The physical example Heisenberg used was the following. The more precisely you try to determine an electron’s position, the less likely can you determine its momentum. A forecast of the electron’s trajectory is therefore subject to unavoidable inaccuracy. And herein lies the issue with macroeconomics. One cannot be deterministic. Events are not causally determined by previous events alone. A known event does not predict a known outcome.
Although much can be learned from this theory, this is where the analogy ends. The act of experimenting with the electron and measuring position did not alter the outcome. In a human system the very act of forecasting or predicting an outcome actually influences that very outcome. This we call the feedback mechanism. It is encompassed in a theory many will know as “reflexivity.”
Reflexivity refers to the circular relationships between cause and effect, what the philosopher Karl Popper referred to as the Oedipal effect (mothers, beware) — an act of self-reference where examination or action bends back on itself.
Take the interaction between beliefs and observations in a marketplace. If traders believe that prices will fall, they will sell, thus driving down prices, whereas if they believe prices will rise, they will buy, thereby driving prices up. “Self-fulfilling prophecy” is another term you could ascribe this to.
If only markets were so simple.
Karl Popper believed that even scientific knowledge does not qualify as the ultimate truth. Rather, scientific theories should be accepted as provisionally true as no amount of corroborating evidence can rule out the possibility that some contradictory evidence will turn up in the future.
We are all capable of acquiring knowledge but we can never have enough knowledge to allow us to base all our decisions on knowledge. It follows that if a piece of knowledge has proved useful, we are liable to overexploit it and extend it to areas where it no longer applies so that it becomes a fallacy. One known fact today is that even in the age of information technology no society can have perfect information. No one person can likely understand everything. And even if they could, it would influence their interaction inside and outside the marketplace.
Maybe there is a predictive market model but we just don’t know it. After all, we have imperfect knowledge.
I believe that George Soros — him again — coined the phrase a ‘fertile fallacy’ — meaning that imperfect knowledge creates first a self-reinforcing cycle and then a self-defeating cycle. It is how bubbles are believed to manifest.
Market prices always distort the underlying fundamentals; mistakes can become “fertile fallacies” and change reality in a feedback loop, causing bubbles.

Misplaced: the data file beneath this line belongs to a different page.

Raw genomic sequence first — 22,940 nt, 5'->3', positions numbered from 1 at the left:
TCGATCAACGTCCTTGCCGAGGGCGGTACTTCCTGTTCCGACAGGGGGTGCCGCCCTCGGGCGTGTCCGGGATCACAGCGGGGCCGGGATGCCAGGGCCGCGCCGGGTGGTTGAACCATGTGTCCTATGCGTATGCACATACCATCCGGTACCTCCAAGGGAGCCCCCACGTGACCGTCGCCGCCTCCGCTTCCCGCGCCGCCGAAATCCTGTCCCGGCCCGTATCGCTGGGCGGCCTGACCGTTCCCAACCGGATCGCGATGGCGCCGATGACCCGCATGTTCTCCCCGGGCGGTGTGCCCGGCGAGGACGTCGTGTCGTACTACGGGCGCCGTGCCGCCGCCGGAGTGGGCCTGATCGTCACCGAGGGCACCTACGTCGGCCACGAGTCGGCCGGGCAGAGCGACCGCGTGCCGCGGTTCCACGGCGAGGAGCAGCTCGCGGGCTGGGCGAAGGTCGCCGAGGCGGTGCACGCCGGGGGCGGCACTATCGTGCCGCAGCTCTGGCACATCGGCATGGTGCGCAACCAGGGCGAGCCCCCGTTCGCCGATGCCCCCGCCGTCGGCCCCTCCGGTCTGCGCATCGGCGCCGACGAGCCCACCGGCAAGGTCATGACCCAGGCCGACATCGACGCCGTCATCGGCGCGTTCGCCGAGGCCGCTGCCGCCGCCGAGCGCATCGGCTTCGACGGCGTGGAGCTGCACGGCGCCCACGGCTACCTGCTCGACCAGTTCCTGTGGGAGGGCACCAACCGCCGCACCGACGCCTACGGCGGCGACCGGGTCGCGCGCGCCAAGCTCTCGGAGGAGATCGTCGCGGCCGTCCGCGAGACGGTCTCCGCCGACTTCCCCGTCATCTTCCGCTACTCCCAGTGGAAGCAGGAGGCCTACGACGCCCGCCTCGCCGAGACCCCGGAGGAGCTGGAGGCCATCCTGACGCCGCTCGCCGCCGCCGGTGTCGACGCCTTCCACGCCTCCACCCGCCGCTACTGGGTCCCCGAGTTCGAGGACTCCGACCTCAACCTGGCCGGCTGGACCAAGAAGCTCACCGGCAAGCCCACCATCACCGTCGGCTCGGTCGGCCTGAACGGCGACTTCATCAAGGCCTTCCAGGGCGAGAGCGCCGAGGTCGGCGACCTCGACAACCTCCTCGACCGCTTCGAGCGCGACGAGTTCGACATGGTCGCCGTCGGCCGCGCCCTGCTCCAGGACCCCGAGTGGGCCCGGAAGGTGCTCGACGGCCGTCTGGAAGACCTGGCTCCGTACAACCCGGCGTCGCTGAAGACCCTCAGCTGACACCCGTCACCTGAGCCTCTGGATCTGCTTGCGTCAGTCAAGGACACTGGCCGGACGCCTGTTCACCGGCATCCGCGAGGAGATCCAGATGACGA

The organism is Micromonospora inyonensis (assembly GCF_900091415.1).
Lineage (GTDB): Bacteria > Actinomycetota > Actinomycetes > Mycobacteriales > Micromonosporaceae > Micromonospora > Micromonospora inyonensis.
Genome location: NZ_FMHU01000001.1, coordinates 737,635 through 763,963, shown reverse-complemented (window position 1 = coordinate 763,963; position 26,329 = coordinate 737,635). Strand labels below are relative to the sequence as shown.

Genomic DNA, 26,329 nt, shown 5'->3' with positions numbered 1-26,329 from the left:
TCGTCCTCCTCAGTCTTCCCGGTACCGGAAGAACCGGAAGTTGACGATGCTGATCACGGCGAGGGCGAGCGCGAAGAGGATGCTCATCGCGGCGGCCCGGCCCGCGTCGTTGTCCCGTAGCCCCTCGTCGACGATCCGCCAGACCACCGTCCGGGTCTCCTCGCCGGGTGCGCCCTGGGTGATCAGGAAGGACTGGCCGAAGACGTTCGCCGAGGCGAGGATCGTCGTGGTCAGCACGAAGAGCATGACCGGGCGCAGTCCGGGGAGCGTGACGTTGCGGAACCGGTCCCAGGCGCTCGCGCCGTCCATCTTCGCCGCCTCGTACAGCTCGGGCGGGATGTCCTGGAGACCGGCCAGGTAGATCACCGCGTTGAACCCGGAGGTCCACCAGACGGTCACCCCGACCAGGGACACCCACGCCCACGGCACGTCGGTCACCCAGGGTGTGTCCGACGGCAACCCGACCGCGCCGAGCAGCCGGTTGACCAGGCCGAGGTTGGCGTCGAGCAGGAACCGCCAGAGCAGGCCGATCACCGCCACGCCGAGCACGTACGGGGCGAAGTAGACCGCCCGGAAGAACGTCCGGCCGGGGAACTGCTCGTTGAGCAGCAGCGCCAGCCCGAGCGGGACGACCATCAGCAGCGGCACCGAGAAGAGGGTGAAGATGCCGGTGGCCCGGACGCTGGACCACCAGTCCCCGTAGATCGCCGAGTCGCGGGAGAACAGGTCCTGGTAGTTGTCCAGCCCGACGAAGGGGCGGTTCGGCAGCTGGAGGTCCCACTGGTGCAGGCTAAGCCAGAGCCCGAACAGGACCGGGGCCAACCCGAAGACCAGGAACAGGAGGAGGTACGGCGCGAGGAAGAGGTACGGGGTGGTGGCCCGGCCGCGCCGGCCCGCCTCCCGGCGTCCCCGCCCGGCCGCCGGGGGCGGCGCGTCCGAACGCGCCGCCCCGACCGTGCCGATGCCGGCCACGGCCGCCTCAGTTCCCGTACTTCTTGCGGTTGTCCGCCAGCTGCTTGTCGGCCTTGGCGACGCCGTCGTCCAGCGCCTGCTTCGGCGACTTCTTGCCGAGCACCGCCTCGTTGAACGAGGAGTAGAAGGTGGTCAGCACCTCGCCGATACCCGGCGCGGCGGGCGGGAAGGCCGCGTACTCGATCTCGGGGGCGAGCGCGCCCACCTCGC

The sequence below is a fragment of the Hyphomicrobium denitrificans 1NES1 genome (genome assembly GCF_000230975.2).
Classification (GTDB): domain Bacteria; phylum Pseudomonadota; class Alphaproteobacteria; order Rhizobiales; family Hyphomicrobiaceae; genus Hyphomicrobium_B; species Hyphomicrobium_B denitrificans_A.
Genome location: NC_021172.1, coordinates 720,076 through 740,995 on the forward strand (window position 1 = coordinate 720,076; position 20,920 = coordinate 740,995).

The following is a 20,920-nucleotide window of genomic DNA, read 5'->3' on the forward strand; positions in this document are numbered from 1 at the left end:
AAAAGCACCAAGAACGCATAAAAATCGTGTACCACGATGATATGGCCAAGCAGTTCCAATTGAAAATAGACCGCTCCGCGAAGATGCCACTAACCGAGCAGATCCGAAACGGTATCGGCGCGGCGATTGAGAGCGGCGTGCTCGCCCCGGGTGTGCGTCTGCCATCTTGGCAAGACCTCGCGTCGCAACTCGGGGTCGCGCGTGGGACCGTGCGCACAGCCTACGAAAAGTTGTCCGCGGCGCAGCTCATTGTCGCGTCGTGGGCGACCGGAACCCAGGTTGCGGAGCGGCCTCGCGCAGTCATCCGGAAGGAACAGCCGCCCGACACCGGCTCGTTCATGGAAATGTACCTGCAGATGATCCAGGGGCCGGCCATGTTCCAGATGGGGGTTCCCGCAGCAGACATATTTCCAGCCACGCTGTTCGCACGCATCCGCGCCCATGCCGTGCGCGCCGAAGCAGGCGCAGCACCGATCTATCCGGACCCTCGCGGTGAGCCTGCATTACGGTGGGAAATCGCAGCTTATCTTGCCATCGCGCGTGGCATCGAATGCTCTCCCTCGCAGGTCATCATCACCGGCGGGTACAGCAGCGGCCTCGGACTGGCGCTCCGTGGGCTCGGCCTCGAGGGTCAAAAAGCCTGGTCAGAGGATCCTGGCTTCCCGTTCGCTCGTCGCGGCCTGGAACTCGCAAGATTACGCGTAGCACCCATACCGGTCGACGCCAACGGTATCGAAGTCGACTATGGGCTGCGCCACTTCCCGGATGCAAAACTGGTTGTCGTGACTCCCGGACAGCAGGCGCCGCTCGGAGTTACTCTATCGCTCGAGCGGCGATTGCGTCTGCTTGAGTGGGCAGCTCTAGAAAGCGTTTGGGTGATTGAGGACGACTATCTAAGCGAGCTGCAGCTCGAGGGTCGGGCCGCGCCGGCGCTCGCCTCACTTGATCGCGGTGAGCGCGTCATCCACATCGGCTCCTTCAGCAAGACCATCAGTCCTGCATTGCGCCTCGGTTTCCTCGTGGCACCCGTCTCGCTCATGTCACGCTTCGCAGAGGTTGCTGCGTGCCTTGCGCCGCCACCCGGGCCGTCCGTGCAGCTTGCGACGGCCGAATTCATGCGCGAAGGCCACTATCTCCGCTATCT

Cyclical behavior of boom-bust is understood by most now. Rational behavior becomes irrational in the thickening of the maddening crowd until the crash wakes us from the insanity. We understand it but we still can’t predict when the cycle collapses. The very reality that we get it alters our fertile fallacy. It invalidates it.
Now if I haven’t lost you all, I would like to say I believe that markets move in and out of balance on varying temporal horizons naturally. They overshoot and undershoot but become excessive in nature in a systemic way only when they are deliberately distorted.
Intervention in or manipulation of markets by the state is such a distortion. Its acts postpone the day of reckoning for years or even decades. It creates false sense of equilibrium that ultimately gives way to disequilibrium and heightened instability. We have not experienced free markets — that is, the invisible hand — for decades. The recent failure of markets to predict uncertainty was not a failure of free markets but a failure of fiat money and socialism. (LD’s highlight)
Niall Ferguson, the monetary historian, eloquently wrote: “Financial markets are like the mirror of mankind, revealing every hour of every working day, the way we value ourselves and the resources of the world around us.”
What he should have said is that financial markets are the mirror of state intervention, revealing our every hour of labor confiscated, our lack of personal ownership for our decisions, and the resources the state absolves us of.
I sound disillusioned. Well, I am. I still love the marketplace but one has to understand the beast. I would like to share with you some of the facets that I think make a great trader.
By the way, I am not there yet, and maybe it’s inappropriate of me to muse on this topic, but I think it could be provide you with a useful insight into market behavior.
The most profound comment I ever read about markets was this: “Everyone ultimately gets what he wants from the market.” This absolutely leapt out at me. I will repeat this: “Everyone ultimately gets what he wants from the market.”
Ed Seykota was the name of the trader who made that comment in a famous trading book called “Market Wizards.”